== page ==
John MacArthur dared to say that the real answer to social injustice is proclaiming the Gospel. His statement has apparently enraged proponents of the Social Justice Movement, who seem to want white evangelicals to display perpetual penance for the racist sins of our ancestors. His insistence on maintaining a Gospel focus negates their agenda, necessitating that they depict him as a dinosaur who is woefully out of touch with how the Spirit wants to move today.
The reaction reminds me of my attitude toward my grandmother (and toward most adults) during the social upheaval of the 60s and 70s. As far as I was concerned, Gran had absolutely no concept of the problems her generation and my mother’s generation had created in the United States of America. Why couldn’t she stop criticizing the younger generation long enough to understand why we protested racial inequality? It was obvious to me that her fossilized mind lacked all capacity to understand the new perspectives sweeping our nation.
Essentially, I considered her a stupid old woman.
Now I’m the age Gran had been during the years I held her in such contempt. As I’ve grown, I’ve actually come to agree with several of her “old fashioned” ideas. And I wonder if she ever looked at my generation and remembered her own rebellion against the seemingly outdated ideas of her parents and grandparents.
MacArthur recalls the racial turbulence of the 1960s, as do I. Both he and I (30 years apart) have physically been in that Memphis hotel room where Martin Luther King Jr. spent his final hours. We remember the justifiable outrage then, and the efforts to untangle the damage caused by slavery and the Jim Crow laws. You can’t look out from the balcony of that hotel room without weeping over the senseless racism that led James Earl Ray to assassinate him.
But all the empathy in the world won’t change the truth that only the Gospel of Jesus Christ has the power to deal with the sin of racism. You can browbeat white evangelicals all you want, but doing so will only harden hearts of those who are false converts, generating additional racism. Applying human strategies to any sin problem simply doesn’t work.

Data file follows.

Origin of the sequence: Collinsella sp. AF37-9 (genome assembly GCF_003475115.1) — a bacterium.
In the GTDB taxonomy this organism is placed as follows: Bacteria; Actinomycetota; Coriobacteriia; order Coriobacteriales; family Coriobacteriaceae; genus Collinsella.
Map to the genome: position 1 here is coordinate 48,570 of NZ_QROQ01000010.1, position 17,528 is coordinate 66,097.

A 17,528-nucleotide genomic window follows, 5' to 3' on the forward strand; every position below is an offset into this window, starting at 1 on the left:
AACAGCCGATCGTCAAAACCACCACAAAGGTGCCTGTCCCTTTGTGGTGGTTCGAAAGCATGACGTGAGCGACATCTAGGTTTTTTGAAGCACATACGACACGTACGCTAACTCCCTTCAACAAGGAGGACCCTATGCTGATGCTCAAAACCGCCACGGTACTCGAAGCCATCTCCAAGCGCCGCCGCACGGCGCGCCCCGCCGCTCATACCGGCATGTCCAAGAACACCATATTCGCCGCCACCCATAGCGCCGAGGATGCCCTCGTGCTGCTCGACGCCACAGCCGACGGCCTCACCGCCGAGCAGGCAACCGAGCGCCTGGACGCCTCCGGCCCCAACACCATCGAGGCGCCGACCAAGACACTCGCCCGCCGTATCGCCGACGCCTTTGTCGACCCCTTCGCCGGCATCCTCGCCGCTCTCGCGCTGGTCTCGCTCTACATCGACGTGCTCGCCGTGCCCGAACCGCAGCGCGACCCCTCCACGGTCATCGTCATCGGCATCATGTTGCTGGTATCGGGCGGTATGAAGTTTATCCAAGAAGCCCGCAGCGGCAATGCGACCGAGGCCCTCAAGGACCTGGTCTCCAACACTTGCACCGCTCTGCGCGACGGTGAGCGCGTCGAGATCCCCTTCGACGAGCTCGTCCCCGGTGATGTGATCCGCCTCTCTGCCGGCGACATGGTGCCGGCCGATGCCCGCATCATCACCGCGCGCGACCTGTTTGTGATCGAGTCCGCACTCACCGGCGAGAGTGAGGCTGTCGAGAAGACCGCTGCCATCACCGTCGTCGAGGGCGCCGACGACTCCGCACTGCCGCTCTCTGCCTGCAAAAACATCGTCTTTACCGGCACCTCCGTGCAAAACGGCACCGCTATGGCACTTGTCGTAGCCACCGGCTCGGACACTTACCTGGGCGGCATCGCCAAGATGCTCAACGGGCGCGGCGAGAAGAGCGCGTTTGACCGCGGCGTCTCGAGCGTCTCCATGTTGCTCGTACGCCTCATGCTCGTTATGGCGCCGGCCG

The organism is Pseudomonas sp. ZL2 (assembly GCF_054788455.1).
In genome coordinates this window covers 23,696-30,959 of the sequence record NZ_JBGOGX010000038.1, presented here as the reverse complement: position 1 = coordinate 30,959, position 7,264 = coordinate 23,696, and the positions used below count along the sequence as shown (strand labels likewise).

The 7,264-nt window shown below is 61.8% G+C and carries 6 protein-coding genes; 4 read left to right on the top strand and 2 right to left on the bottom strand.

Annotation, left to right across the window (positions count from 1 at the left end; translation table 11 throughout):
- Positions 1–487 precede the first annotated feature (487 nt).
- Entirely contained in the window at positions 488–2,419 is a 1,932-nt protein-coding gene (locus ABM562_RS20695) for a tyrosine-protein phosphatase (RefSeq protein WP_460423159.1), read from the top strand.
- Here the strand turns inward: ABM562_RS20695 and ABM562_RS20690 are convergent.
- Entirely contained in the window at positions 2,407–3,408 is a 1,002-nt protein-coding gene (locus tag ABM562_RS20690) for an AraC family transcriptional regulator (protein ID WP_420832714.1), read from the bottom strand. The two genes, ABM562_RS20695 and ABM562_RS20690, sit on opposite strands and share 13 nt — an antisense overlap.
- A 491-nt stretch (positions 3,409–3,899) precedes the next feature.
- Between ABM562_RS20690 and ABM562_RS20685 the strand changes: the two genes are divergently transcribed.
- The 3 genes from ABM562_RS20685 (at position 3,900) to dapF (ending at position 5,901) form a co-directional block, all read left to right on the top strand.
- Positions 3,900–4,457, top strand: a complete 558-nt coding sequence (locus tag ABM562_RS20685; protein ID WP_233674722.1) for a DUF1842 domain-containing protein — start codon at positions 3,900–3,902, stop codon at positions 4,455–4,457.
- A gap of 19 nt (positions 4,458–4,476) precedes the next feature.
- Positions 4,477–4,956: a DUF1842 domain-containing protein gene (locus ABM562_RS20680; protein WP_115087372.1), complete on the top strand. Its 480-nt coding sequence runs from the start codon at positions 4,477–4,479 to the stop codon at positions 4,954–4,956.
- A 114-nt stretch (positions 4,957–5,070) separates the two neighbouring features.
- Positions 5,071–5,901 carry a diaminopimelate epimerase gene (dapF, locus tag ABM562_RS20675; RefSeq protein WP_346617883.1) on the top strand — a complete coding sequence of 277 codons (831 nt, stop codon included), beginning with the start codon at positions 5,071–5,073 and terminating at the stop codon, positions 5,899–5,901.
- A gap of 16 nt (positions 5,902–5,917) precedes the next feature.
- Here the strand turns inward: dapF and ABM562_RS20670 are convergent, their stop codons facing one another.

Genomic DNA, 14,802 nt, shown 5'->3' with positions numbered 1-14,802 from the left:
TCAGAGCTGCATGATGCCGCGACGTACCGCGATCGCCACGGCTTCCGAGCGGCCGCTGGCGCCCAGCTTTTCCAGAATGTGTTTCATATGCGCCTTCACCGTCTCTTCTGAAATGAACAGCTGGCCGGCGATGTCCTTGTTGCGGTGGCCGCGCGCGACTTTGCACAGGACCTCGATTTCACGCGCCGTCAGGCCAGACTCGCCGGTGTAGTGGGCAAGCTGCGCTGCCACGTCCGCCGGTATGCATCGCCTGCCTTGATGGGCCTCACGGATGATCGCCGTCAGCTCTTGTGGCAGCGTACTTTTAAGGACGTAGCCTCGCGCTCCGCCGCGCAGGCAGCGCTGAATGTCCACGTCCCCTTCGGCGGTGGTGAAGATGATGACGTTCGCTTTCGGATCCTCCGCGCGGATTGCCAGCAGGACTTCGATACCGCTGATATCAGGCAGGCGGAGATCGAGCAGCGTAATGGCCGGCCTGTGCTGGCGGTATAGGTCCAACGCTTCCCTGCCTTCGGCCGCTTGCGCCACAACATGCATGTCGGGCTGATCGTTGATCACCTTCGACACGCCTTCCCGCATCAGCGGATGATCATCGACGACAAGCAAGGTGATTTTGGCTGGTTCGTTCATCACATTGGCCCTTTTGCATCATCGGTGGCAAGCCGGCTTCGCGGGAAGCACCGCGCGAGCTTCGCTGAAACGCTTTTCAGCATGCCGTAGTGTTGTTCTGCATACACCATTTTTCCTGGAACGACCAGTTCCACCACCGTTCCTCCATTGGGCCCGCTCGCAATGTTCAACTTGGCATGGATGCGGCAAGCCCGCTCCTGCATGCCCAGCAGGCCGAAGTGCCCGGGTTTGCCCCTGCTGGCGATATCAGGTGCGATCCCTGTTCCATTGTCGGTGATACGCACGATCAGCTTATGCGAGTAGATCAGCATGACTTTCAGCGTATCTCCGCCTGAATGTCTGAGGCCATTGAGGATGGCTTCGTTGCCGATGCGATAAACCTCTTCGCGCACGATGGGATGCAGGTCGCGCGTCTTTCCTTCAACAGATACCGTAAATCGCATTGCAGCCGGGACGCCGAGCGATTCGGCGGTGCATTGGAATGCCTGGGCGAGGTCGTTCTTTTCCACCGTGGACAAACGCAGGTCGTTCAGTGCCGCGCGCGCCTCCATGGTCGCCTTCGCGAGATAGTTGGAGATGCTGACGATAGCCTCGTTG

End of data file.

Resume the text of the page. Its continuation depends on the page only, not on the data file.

MacArthur correctly understands that racism existed in the First Century, just as surely as it exists now. Jews and Gentiles despised each other. They found unity only in the Lord Jesus Christ.
11 Therefore remember that at one time you Gentiles in the flesh, called “the uncircumcision” by what is called the circumcision, which is made in the flesh by hands— 12 remember that you were at that time separated from Christ, alienated from the commonwealth of Israel and strangers to the covenants of promise, having no hope and without God in the world. 13 But now in Christ Jesus you who once were far off have been brought near by the blood of Christ. 14 For he himself is our peace, who has made us both one and has broken down in his flesh the dividing wall of hostility 15 by abolishing the law of commandments expressed in ordinances, that he might create in himself one new man in place of the two, so making peace, 16 and might reconcile us both to God in one body through the cross, thereby killing the hostility. 17 And he came and preached peace to you who were far off and peace to those who were near. 18 For through him we both have access in one Spirit to the Father. ~~Ephesians 2:11-18 (ESV)
In 1968, John MacArthur knew that the horrible racism in the United States was no different than the racism in First Century Ephesus or the maniacal racism of Nazi Germany. Throughout history, racism has been one of many societal ills perpetrated by people who exalt their agenda over the call to obey the Gospel.
Older generations undoubtedly seem like dinosaurs, as my Gran seemed to me when I was young. But our many years have taught us that history really does repeat itself. The Gospel that brought racial reconciliation in the First Century offers racial reconciliation now, just as it will fifty years from now when this boomerang circles back again.